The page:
--GABAA receptor activation results in the early rapid component of inhibitory transmission and appears to inhibit the transition of inter-ictal to ictal focal activity in the cerebral cortex by restricting the propagation of epileptiform activity through cortical tissue. During focal seizure activity the extracellular concentration of GABA in the surrounding and contralateral cortices is significantly increased which would the support the concept of GABA serving to terminate and limit the spread of seizure activity.
--GABAA receptors are permeable to chloride and, less so, bicarbonate
--effects of GABAA receptor activation on neuronal voltage are dependent on the chloride and bicarbonate concentration gradients across membrane
--extracellular chloride concentration is higher than the intracellular
--GABAA receptor activation results in an influx of chloride and cellular hyperpolarisation
--under certain circumstances GABAA receptors can mediate excitation rather than inhibition
--Drugs that inhibit carbonic anhydrase such as acetazolamide and topiramate reduce the intracellular bicarbonate and thus can reduce depolarising GABA responses
*--Benzodiazepines are specific modulators of GABAA receptors and act at GABAA receptors that contain an alpha1 , alpha2, alpha3 or alpha5 subunit in combination with a gamma subunit65.
--the alpha1 subunit containing receptors seem to have mainly a sedative effect (benzodiazepines)
*--zolpidem has great affinity for GABAA receptors containing the alpha1 subunit has marked sedative effects and weak anticonvulsant efficacy
--More selective ligands could thus result in benzodiazepine agonists that have less sedative effect and greater anticonvulsant potential. The benzodiazepines' main effect is to increase the affinity of GABAA receptors for GABA, and to increase the probability of receptor opening77,78. There has also been the suggestion that benzodiazepines can increase the conductance of high affinity GABAA receptors79.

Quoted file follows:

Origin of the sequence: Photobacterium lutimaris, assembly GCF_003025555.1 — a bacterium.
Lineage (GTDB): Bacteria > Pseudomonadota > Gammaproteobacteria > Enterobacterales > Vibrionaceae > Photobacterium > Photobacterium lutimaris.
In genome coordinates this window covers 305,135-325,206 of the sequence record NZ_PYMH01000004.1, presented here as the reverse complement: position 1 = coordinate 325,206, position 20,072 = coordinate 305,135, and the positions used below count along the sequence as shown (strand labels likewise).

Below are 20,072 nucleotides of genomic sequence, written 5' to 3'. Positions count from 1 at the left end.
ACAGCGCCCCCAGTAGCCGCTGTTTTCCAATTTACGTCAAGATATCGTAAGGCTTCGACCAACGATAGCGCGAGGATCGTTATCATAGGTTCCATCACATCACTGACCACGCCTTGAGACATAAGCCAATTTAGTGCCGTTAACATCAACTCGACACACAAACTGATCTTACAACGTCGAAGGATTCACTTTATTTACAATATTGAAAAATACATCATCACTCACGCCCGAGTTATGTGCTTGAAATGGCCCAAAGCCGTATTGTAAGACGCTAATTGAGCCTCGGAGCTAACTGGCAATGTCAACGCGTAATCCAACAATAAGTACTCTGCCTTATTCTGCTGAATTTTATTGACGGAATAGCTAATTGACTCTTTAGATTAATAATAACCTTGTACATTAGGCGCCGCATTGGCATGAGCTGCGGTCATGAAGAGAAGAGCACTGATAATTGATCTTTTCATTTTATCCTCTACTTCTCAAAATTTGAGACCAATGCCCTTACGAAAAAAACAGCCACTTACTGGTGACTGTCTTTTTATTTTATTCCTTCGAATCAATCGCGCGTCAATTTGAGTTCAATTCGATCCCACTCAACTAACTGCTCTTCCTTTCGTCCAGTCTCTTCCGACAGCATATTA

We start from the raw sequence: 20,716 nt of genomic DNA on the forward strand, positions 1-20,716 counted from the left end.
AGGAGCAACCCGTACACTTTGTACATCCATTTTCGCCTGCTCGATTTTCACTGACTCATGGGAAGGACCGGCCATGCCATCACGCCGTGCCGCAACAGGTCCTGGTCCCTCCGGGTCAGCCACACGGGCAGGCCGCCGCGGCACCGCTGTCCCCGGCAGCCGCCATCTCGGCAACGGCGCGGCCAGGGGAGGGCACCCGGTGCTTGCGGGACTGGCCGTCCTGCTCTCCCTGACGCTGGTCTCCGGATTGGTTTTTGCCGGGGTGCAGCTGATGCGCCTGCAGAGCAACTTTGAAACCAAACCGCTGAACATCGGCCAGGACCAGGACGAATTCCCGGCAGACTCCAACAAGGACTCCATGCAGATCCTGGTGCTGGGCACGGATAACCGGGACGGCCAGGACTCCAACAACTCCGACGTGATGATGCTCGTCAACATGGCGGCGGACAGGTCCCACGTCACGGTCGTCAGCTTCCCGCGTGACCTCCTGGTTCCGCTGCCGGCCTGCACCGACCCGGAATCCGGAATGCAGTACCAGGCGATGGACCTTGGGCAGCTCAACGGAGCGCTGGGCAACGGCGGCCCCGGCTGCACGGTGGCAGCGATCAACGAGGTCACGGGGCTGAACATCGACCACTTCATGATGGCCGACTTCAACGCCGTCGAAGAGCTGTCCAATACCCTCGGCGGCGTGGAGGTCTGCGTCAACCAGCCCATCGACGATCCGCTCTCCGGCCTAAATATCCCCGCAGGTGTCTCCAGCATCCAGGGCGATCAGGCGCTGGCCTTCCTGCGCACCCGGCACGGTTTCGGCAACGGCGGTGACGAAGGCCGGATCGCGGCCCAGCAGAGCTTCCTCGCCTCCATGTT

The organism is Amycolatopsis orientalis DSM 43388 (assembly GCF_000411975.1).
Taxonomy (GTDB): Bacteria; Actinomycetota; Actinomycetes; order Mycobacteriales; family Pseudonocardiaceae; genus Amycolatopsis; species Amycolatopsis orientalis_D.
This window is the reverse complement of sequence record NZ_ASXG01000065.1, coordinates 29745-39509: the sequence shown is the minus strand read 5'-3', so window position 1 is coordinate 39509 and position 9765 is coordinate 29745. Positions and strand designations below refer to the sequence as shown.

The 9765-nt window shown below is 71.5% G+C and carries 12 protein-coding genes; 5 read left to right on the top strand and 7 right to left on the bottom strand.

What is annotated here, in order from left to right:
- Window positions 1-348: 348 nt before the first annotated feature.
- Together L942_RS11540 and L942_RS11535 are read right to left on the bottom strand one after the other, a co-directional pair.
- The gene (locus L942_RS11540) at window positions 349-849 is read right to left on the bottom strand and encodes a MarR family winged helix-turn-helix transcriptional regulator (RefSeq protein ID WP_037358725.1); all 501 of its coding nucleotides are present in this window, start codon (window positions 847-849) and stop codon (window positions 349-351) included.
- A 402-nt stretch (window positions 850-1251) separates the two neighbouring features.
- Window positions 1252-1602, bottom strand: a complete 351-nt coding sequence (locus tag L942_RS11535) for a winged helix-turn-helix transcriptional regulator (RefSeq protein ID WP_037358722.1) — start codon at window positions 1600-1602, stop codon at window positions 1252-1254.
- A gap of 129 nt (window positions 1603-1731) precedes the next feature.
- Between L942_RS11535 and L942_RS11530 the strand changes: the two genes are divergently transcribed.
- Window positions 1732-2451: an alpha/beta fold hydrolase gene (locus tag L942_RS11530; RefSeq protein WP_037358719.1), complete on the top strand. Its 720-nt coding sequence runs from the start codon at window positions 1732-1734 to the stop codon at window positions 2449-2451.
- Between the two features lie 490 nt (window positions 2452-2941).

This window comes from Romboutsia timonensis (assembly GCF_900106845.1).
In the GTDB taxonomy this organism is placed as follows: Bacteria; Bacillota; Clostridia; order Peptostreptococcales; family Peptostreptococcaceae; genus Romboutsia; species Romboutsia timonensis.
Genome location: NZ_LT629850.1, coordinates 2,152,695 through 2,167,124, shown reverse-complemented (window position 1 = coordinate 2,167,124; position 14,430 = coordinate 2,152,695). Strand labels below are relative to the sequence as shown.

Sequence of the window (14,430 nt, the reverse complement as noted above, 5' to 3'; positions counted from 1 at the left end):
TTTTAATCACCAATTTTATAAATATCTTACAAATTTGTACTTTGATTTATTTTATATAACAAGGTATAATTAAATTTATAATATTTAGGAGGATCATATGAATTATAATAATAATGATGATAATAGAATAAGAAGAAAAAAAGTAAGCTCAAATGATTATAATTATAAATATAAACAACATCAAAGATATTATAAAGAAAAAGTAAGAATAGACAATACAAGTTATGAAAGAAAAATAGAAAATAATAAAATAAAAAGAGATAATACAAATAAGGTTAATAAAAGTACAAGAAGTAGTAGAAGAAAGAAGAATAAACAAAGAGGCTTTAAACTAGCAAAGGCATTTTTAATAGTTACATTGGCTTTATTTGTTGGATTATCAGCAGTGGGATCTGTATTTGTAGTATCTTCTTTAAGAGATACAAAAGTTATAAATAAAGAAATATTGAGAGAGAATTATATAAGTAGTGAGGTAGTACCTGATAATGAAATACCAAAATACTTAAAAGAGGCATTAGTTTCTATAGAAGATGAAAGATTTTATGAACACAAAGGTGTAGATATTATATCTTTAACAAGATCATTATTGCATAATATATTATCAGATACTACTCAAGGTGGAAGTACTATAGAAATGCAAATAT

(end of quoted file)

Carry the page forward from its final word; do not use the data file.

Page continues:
*--Barbiturates are less selective than benzodiazepines, and potentiate GABAA receptor-mediated currents, mediated by prolonging receptor opening times
--Topiramate can also potentiate GABAA receptors by an unknown mechanism of action81
--neurosteroid levels may explain why seizures occasionally cluster around the time of menstruation
--paradoxical effects at different levels
--another mech: inhibit GABA uptake or inhibit GABA breakdown
--Vigabatrin irreversibly inhibits GABA transaminase
--GABA uptake and GAT expression change during development, and are also regulated by protein kinase C a direct effect of GABA and tyrosine phosphatase
*--GABA transporter inhibitor: nipecotic acid but has poor penetration across BBB thus only effective in animal epilepsy models, if administered intracerebrally
--tiagabine is a GAT-1 specific, non-transportable, lipid soluble GABA uptake inhibitor.
--vigabatrin increases extracellular GABA with two opposing effects: increases tonic inhibition desensitizing synaptic GABAA receptors thus decreasing synaptic inhibition
--tiagabine could in some circumstances enhance seizure activity.


--one of the most diverse groups of ion channels
--There are persistent potassium currents that determine the resting potential of neurons
--there are also a multitude of voltage-gated potassium channels that influence the resting potential and thus the excitability of neurons
--repolarise neurons following action potentials
--the rate of inactivation of potassium channels, which are activated during an action potential, influences the propensity for rapid repetitive firing
--mechanism of fast inactivation depends on an N-terminal structure that, like a ball and chain, occludes the pore
--voltage-gated potassium channels in the brain can be divided into: channels that rapidly activate and inactivate (A type channels), and channels that open upon depolarisation but do not significantly inactivate (delayed rectifier channels). There are also potassium channels that close upon depolarisation but are open at the resting potential (inward rectifying channels); these channels do not inactivate in the same fashion as the other voltage-gated potassium channels, but the channels are rather blocked by internal ions at depolarised potentials.
--some specific potassium channels are inactivated by acetylcholine – M-type channels.